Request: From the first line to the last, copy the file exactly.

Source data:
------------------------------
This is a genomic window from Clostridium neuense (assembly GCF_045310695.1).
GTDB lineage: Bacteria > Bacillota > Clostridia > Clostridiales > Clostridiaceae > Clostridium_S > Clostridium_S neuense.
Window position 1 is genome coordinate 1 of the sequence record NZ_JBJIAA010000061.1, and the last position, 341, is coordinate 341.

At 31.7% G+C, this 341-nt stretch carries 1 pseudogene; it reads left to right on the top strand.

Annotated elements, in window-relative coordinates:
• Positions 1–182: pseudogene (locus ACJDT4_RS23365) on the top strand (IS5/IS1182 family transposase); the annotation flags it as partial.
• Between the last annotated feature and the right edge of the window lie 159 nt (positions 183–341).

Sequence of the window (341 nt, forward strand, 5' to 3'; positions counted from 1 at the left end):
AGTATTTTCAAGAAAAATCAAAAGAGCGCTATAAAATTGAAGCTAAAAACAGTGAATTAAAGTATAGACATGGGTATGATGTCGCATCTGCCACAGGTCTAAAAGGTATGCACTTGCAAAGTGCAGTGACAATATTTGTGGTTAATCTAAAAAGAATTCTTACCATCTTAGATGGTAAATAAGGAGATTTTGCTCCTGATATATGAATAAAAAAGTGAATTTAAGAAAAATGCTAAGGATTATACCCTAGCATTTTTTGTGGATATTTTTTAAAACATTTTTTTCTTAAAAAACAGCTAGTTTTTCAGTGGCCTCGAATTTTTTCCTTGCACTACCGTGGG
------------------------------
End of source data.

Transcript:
This is a genomic window from Clostridium neuense (assembly GCF_045310695.1).
GTDB lineage: Bacteria > Bacillota > Clostridia > Clostridiales > Clostridiaceae > Clostridium_S > Clostridium_S neuense.
Window position 1 is genome coordinate 1 of the sequence record NZ_JBJIAA010000061.1, and the last position, 341, is coordinate 341.

At 31.7% G+C, this 341-nt stretch carries 1 pseudogene; it reads left to right on the top strand.

Annotated elements, in window-relative coordinates:
• Positions 1–182: pseudogene (locus ACJDT4_RS23365) on the top strand (IS5/IS1182 family transposase); the annotation flags it as partial.
• Between the last annotated feature and the right edge of the window lie 159 nt (positions 183–341).

Sequence of the window (341 nt, forward strand, 5' to 3'; positions counted from 1 at the left end):
AGTATTTTCAAGAAAAATCAAAAGAGCGCTATAAAATTGAAGCTAAAAACAGTGAATTAAAGTATAGACATGGGTATGATGTCGCATCTGCCACAGGTCTAAAAGGTATGCACTTGCAAAGTGCAGTGACAATATTTGTGGTTAATCTAAAAAGAATTCTTACCATCTTAGATGGTAAATAAGGAGATTTTGCTCCTGATATATGAATAAAAAAGTGAATTTAAGAAAAATGCTAAGGATTATACCCTAGCATTTTTTGTGGATATTTTTTAAAACATTTTTTTCTTAAAAAACAGCTAGTTTTTCAGTGGCCTCGAATTTTTTCCTTGCACTACCGTGGG